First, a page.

without disabilities. Therefore, the goal is to make all policy “inclusive” in the same waythat we want to make classrooms, schools, and communities inclusive.
A long standing goal of federal policies, including Section504 of the Vocational Rehabilitation Act (Sec. 504), the IDEA, and the Americans withDisabilities Act (ADA), economic independence intends to increase meaningful and self-sustaining employment among individuals with disabilities. Policies that both support theindividual in the workplace but also increase opportunities for post-secondary educationand training are the key to increasing economic independence.
Self-Determination and Self-Advocacy
This goal arises from the long history of paternalism, protectionism, and general disregard for individual choice in the treatmentof persons with disabilities. Thus, newer policies reflect the need for individuals withdisabilities to be involved in making decisions about their lives, the services they needas well as the policies that directly influence their lives.Given the centrality of the above four goals to disability policies, what are theimplications and recommendations for any new high school accountability model? First,they must be
. The full inclusion of all students with disabilities in the design of any reform must be a given and needs to be more than a homily. Inclusive policiesinclude full disaggregation and public reporting of all data, subject to confidentialityrules. Further, any assessment development needs to follow the principles of UniversalDesign and consider both assessment accommodations and alternate assessments.There must also be full public accountability for students with disabilities at the school,district, and state levels.Inclusive accountability models must accommodate seemingly incompatible notions of standards, content and achievement, and individualization. There is little disagreementamong special education professionals, advocates, and parents that the educationalexpectations for students with disabilities have historically been low and have deniedthese students opportunities to learn important concepts. There is also agreement thatstudents with disabilities can benefit from “higher standards” and public accountability.However, the questions that remain are: “which standards” and “who gets to decide”?There is a fundamental tension between universal content and achievement standardsand individually referenced decision making that has yet to be satisfactorily addressedin standards-driven education.Given the concerns outlined above, the following are options to be considered in thedesign of a new accountability system.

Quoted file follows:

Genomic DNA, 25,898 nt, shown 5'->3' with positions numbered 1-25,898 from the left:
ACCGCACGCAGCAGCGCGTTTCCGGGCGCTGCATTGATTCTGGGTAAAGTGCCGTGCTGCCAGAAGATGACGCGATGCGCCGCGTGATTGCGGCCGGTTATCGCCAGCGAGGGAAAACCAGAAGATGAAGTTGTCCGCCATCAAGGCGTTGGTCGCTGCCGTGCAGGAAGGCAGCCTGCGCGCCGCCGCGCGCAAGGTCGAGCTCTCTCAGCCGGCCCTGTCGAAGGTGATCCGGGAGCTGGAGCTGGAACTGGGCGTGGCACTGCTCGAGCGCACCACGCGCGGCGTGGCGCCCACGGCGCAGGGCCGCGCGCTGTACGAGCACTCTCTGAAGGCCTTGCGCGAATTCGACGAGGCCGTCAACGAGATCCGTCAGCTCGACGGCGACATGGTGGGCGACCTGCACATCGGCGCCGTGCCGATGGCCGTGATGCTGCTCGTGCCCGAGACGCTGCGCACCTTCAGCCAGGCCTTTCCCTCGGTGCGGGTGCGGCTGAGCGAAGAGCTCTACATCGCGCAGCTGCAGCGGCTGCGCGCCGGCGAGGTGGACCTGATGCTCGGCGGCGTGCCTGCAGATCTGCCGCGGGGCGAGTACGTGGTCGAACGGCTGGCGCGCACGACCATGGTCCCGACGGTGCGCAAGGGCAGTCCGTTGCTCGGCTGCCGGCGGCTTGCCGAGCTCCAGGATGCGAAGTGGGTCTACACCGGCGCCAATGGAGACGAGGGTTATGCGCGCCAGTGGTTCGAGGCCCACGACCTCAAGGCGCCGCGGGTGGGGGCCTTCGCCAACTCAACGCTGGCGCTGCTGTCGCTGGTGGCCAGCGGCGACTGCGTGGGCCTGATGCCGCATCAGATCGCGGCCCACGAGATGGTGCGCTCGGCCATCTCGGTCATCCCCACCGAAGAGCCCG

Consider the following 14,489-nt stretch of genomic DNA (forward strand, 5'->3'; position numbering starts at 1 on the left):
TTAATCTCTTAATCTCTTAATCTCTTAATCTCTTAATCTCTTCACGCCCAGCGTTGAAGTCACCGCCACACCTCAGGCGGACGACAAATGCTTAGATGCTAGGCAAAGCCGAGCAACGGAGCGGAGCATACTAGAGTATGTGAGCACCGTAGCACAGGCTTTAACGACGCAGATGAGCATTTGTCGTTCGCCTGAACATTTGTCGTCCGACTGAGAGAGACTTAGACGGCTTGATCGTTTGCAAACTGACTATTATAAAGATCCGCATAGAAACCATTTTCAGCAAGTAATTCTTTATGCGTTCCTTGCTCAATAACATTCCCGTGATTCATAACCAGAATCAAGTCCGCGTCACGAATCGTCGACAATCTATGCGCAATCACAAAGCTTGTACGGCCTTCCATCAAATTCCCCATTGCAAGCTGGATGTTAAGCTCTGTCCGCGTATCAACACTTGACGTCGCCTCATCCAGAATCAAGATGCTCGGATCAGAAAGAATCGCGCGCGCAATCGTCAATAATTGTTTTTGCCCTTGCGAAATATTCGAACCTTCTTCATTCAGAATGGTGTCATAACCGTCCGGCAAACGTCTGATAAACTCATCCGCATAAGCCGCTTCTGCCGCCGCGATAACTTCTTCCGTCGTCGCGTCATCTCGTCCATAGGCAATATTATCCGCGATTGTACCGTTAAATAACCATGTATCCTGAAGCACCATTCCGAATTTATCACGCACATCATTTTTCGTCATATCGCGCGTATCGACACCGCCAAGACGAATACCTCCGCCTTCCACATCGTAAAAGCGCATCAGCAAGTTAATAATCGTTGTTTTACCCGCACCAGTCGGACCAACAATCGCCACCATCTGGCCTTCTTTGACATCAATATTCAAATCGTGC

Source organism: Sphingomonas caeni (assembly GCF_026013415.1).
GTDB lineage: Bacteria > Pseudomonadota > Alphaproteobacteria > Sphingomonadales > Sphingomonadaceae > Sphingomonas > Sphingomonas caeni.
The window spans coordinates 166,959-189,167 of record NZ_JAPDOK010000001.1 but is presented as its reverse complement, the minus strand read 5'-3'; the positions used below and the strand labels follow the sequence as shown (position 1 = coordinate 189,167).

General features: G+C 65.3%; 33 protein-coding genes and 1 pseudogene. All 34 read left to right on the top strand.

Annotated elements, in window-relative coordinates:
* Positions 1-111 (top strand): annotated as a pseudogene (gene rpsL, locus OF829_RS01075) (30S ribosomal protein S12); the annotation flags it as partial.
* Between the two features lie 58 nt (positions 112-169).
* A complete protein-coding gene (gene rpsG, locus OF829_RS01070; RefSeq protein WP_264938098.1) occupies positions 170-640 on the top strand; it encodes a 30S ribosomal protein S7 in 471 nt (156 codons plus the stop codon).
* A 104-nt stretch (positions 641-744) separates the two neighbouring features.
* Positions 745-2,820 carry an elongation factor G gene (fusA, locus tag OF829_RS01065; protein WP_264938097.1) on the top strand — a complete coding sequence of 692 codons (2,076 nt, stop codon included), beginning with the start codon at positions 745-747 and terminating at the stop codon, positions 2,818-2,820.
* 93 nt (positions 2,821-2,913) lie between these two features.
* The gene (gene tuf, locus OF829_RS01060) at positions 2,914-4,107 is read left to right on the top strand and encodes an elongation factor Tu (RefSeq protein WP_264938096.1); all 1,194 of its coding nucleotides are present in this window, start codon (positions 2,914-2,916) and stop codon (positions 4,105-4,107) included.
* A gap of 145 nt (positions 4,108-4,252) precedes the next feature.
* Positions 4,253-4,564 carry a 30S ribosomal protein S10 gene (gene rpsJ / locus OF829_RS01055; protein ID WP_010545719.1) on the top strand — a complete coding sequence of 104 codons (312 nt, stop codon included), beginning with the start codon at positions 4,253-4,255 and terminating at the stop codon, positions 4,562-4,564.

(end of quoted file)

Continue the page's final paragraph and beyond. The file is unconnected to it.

Options for Inclusive New High School Accountability Models 1. The No Child Left Behind (NCLB) Model.
One option to consider is to adopt theNCLB model of universal
standards with two (or more) types of
standards. This model is based on assessments and will require consideration of accommodation policies and creation of new alternate assessments. The option has